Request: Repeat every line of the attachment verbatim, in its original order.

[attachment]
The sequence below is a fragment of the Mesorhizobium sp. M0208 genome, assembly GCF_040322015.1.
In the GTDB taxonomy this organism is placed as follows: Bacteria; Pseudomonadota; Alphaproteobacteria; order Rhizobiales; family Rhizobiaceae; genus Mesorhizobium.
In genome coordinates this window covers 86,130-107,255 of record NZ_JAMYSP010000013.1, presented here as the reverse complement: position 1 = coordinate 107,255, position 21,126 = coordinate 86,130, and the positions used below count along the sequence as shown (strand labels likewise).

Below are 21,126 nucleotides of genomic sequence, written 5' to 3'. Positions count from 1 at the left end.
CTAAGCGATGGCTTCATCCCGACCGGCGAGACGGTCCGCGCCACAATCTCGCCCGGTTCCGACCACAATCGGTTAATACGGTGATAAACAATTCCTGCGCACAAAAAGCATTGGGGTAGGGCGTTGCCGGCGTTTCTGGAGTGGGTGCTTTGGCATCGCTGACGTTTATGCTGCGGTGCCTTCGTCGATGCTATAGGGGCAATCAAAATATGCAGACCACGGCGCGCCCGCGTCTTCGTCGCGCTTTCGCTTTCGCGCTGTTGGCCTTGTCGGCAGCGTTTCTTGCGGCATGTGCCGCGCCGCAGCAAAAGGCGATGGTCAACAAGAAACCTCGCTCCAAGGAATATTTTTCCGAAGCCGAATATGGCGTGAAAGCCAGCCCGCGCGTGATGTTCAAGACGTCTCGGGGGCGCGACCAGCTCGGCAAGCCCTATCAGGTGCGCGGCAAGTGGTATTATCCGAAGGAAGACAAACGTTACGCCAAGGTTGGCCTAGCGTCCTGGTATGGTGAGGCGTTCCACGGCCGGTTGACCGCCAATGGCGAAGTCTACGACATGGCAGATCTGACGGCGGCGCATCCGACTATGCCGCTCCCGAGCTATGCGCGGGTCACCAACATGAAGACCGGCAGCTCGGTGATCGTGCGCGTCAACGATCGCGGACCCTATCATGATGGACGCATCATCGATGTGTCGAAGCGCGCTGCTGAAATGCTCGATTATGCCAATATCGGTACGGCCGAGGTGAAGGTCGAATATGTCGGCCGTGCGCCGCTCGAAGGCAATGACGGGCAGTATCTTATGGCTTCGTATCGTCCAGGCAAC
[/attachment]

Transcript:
The sequence below is a fragment of the Mesorhizobium sp. M0208 genome, assembly GCF_040322015.1.
In the GTDB taxonomy this organism is placed as follows: Bacteria; Pseudomonadota; Alphaproteobacteria; order Rhizobiales; family Rhizobiaceae; genus Mesorhizobium.
In genome coordinates this window covers 86,130-107,255 of record NZ_JAMYSP010000013.1, presented here as the reverse complement: position 1 = coordinate 107,255, position 21,126 = coordinate 86,130, and the positions used below count along the sequence as shown (strand labels likewise).

Below are 21,126 nucleotides of genomic sequence, written 5' to 3'. Positions count from 1 at the left end.
CTAAGCGATGGCTTCATCCCGACCGGCGAGACGGTCCGCGCCACAATCTCGCCCGGTTCCGACCACAATCGGTTAATACGGTGATAAACAATTCCTGCGCACAAAAAGCATTGGGGTAGGGCGTTGCCGGCGTTTCTGGAGTGGGTGCTTTGGCATCGCTGACGTTTATGCTGCGGTGCCTTCGTCGATGCTATAGGGGCAATCAAAATATGCAGACCACGGCGCGCCCGCGTCTTCGTCGCGCTTTCGCTTTCGCGCTGTTGGCCTTGTCGGCAGCGTTTCTTGCGGCATGTGCCGCGCCGCAGCAAAAGGCGATGGTCAACAAGAAACCTCGCTCCAAGGAATATTTTTCCGAAGCCGAATATGGCGTGAAAGCCAGCCCGCGCGTGATGTTCAAGACGTCTCGGGGGCGCGACCAGCTCGGCAAGCCCTATCAGGTGCGCGGCAAGTGGTATTATCCGAAGGAAGACAAACGTTACGCCAAGGTTGGCCTAGCGTCCTGGTATGGTGAGGCGTTCCACGGCCGGTTGACCGCCAATGGCGAAGTCTACGACATGGCAGATCTGACGGCGGCGCATCCGACTATGCCGCTCCCGAGCTATGCGCGGGTCACCAACATGAAGACCGGCAGCTCGGTGATCGTGCGCGTCAACGATCGCGGACCCTATCATGATGGACGCATCATCGATGTGTCGAAGCGCGCTGCTGAAATGCTCGATTATGCCAATATCGGTACGGCCGAGGTGAAGGTCGAATATGTCGGCCGTGCGCCGCTCGAAGGCAATGACGGGCAGTATCTTATGGCTTCGTATCGTCCAGGCAAC